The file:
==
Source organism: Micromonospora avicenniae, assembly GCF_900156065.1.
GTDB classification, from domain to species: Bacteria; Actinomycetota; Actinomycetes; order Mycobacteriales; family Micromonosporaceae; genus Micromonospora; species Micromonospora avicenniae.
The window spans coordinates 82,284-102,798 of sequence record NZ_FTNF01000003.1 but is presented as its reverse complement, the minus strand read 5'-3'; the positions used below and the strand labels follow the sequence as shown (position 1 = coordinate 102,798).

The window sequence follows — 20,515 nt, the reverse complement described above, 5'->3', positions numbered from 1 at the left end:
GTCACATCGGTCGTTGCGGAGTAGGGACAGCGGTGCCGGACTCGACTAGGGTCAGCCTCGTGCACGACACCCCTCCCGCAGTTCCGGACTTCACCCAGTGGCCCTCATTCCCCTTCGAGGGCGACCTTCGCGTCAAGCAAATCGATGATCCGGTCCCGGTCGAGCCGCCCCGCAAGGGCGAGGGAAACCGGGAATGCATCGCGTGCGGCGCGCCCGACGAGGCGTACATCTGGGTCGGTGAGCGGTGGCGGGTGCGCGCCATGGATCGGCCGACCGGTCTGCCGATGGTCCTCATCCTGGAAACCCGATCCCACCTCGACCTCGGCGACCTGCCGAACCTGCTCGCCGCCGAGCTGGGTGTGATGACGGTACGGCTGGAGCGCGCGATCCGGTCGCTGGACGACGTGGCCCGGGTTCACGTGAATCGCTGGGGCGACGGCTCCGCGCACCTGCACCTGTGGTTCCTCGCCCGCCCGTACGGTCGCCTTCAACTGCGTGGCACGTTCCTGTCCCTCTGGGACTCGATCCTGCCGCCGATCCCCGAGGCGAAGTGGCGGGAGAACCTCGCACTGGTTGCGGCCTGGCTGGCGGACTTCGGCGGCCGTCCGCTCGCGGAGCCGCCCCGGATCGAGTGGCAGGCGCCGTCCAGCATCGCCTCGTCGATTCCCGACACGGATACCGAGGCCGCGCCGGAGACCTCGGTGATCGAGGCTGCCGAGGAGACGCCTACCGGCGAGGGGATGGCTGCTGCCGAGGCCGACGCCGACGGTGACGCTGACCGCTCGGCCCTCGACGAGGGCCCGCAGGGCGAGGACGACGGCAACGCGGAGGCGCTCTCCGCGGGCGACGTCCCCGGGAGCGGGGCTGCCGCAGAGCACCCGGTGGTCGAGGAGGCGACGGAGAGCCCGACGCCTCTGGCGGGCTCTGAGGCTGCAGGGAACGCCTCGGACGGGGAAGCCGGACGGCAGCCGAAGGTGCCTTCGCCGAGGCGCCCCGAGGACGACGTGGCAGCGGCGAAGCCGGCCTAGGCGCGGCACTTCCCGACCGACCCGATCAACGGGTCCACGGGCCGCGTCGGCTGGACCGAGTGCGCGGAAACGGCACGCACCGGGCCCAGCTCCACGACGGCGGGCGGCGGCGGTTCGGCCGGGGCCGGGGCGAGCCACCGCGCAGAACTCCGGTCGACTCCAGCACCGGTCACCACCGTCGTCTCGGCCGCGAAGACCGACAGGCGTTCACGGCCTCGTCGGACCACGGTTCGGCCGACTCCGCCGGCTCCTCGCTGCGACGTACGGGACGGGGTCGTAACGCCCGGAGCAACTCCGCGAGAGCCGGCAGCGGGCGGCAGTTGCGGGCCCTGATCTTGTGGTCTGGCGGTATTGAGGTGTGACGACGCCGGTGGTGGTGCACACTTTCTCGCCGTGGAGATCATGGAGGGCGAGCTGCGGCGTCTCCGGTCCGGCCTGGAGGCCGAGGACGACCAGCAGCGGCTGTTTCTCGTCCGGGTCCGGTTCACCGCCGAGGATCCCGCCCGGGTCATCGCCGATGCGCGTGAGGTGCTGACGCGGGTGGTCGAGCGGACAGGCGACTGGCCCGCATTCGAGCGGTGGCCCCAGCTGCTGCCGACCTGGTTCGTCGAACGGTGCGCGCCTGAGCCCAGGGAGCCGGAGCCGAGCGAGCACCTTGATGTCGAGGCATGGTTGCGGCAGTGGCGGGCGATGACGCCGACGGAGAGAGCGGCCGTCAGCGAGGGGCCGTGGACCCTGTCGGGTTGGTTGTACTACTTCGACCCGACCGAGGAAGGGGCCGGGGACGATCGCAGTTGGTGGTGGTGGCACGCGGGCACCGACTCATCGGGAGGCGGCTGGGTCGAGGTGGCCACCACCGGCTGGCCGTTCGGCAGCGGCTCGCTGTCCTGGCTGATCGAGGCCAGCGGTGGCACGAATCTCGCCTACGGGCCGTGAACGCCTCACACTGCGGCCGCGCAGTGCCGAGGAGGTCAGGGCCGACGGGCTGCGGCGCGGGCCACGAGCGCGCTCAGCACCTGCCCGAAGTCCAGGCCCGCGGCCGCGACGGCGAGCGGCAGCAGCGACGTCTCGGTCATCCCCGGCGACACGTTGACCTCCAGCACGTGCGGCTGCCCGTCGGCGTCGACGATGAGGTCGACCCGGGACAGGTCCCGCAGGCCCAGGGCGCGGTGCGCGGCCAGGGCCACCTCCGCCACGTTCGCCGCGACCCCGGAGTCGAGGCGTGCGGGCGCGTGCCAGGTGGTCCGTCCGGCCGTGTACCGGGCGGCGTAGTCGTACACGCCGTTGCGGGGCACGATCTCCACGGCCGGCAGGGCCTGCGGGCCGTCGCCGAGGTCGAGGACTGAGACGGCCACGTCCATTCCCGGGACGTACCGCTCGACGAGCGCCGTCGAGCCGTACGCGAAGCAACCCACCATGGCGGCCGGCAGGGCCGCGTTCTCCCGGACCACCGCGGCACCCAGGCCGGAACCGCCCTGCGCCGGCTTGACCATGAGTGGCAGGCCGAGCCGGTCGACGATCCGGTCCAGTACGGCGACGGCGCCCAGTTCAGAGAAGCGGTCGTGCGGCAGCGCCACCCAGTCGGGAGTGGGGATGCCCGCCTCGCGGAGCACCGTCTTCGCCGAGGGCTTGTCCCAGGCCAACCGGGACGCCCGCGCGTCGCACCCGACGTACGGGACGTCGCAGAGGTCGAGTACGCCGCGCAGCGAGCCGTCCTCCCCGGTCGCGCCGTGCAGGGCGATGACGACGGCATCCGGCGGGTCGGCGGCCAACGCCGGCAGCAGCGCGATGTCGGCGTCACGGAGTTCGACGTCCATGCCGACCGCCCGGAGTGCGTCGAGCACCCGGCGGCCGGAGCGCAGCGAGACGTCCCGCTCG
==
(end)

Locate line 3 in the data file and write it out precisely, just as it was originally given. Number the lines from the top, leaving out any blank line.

The window spans coordinates 82,284-102,798 of sequence record NZ_FTNF01000003.1 but is presented as its reverse complement, the minus strand read 5'-3'; the positions used below and the strand labels follow the sequence as shown (position 1 = coordinate 102,798).